Protecting the family home

9 November 2022

Purchasing the family home is one of the most significant investments most couples will make. When it comes to deciding whose name will be on title, asset protection is a major consideration. A couple will want to protect the property in the event that one of them falls into financial difficulty. If for example the property is in your name (even if jointly owned with your spouse or partner) and a claim is made against you, then the property may need to be sold to pay your creditors.

The question then becomes who is the person less likely to be the subject of a claim and therefore the best person to own the property? Even if you decide whose name will be on title, this tactic is not always foolproof.

In the recent High Court case of Bosonac,[1] the Commissioner of Taxation argued even when one spouse doesn’t own a property, the Commissioner may claim an interest in that property where the spouse has paid monies towards the home (i.e. paying the deposit or mortgage repayments). It is important to understand how this may arise and what steps you can take to protect the family home.

Presumption of resulting trust

At law, if both spouses or partners have financially contributed to the property (such as by servicing a loan to pay the deposit or making mortgage repayments), then there may be a presumption that both have an interest in the property, even if the property is in the name of person least likely to be sued.[2] This is known as the ‘presumption of resulting trust’.

However, the presumption of resulting trust will not arise in cases where:

  • it was never intended that the parties would both have an interest in the property; or
  • the financial contribution by the husband was an ‘advancement’ to assist his wife to purchase the property.

Exception of advancement

Although technically called a ‘presumption of advancement’, this exception acts as a rebuttal to the presumption of resulting trust in certain relationships.[3] If the husband (who isn’t on title) makes contributions by way of a gift to advance his wife in purchasing the property, it can be considered an exception to the presumption of resulting trust. In this instance, the beneficial and legal interest in the property remains with the wife whose name is on title. Whether such an exception arises is a question of intention arising entirely from the facts and, sadly, the exception has not kept up with the times and only has very limited application since it only applies to a contribution made by a husband to a wife or a parent to a child.

The Bosonac case

In Bosonac, a husband and wife had purchased a property using funds from a joint loan account to pay the deposit and taken out a mortgage in both of their names to pay the purchase price.  The joint loan account and mortgage were secured against properties they each owned separately. The property was purchased in the name of the wife, not the husband.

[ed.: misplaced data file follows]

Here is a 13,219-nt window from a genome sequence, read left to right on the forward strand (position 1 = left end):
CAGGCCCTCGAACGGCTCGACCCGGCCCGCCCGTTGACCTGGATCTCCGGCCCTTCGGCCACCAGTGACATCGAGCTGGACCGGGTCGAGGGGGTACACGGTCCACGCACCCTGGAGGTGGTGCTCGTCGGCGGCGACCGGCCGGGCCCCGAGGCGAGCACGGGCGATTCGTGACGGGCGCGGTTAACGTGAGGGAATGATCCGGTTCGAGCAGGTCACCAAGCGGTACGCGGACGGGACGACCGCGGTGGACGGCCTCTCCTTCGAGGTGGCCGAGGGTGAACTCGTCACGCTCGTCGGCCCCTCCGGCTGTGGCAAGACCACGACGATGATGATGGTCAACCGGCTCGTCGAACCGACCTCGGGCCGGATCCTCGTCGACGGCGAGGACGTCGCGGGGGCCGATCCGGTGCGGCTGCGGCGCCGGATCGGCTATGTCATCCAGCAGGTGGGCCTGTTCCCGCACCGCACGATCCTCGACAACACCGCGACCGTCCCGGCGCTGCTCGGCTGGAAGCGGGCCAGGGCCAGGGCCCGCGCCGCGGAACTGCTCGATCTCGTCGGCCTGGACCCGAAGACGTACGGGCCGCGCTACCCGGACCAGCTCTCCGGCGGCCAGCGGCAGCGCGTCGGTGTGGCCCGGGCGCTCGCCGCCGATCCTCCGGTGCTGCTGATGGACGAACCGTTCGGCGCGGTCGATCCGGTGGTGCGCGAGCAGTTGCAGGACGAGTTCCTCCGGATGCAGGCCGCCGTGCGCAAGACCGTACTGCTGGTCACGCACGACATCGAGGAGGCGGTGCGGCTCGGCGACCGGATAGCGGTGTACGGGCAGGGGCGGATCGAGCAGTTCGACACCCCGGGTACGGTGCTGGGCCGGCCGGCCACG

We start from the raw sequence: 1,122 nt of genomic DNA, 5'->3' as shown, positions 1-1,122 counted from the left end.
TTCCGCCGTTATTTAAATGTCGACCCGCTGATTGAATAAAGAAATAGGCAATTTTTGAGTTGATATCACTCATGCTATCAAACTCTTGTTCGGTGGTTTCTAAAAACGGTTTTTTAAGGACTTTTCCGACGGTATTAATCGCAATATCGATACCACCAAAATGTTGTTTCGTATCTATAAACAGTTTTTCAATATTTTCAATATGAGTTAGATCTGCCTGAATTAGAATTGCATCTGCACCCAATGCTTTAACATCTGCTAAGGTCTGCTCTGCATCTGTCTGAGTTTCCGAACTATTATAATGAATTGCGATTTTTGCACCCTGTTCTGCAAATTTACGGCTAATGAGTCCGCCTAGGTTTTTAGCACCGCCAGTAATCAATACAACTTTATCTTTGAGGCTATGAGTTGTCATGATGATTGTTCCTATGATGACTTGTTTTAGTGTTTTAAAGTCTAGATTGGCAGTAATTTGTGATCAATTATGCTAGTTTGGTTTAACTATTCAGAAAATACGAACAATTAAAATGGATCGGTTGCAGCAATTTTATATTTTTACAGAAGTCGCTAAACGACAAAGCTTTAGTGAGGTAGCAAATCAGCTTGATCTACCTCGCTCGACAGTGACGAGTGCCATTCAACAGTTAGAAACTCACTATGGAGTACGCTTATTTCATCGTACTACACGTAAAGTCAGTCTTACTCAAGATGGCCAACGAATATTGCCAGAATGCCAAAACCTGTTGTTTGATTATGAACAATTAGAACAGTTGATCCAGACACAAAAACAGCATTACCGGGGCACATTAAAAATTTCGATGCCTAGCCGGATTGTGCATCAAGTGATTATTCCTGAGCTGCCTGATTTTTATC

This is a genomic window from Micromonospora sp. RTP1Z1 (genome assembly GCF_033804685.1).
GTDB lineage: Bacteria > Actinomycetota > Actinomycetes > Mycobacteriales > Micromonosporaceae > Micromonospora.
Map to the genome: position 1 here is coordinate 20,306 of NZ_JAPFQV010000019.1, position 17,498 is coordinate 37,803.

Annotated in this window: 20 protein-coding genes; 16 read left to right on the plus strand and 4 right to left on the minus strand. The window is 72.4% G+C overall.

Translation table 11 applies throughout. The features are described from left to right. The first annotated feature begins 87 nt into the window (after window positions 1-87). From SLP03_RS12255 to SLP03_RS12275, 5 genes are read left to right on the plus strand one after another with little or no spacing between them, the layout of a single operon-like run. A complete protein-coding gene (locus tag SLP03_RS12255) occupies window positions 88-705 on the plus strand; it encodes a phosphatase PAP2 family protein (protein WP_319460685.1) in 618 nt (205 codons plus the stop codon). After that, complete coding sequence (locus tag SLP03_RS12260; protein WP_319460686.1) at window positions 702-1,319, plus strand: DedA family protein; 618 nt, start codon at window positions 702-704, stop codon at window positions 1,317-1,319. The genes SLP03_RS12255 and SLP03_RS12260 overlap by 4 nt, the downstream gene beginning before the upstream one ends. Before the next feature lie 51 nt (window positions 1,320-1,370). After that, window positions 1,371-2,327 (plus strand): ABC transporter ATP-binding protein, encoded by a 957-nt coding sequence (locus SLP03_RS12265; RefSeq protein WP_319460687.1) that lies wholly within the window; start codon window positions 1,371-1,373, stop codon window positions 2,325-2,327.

The question was, did the husband have an equitable interest in the property by virtue of financially contributing to the deposit and purchase?

The High Court had to consider whether the exceptions to the presumption of resulting trust existed, and if they did, the husband had no interest in the property.  The applicant (in this case, the ATO, who was owed large amounts of money in taxes) argued that the exception of ‘advancement’ no longer applied to matrimonial homes and that the husband had a 50% beneficial interest in the property.

In dismissing the ATO’s argument, the High Court confirmed that although the exception will apply to matrimonial homes, the proper approach is to determine whether it was intended that the husband would have an interest in the property. The High Court determined on the evidence that the husband never intended to hold an interest in the property and that he was doing no more than facilitating his wife to purchase the property for herself.[4]

This case highlights the importance of properly recording the reason for providing financial assistance to a spouse or partner who intends to purchase a property. If the intention can be clearly deduced from the evidence, a court will be less likely to rule that the spouse or partner in financial difficulty has an interest in the property.

Take the right steps to protect the family home

As highlighted by the recent case, couples need to do more than just own the property in one person’s name to protect it.

If you would like advice on what practical steps you can take to protect your family home, please contact Antony Harrison ( or Sabrina Austin (

Written by Antony Harrison & Sabrina Austin

[1] Bosanac v Federal Commissioner of Taxation [2022] HCA 34.

[2] Calverley v Green (1984) 155 CLR 242 at 246.

[3] Pettitt v Pettitt [1970] AC 777 at 814; Wirth v Wirth (1956) 98 CLR 228; Calverley v Green (1984) 155 CLR 242 at 251; note, the presumption of advancement applies between a husband to a wife, child or someone who the person stands in place of a parent (such as a legal guardian), or between a mother and child. It does not arise where a wife gifts money to her husband.

[4] Bosanac v Federal Commissioner of Taxation [2022] HCA 34 at [121]-[126].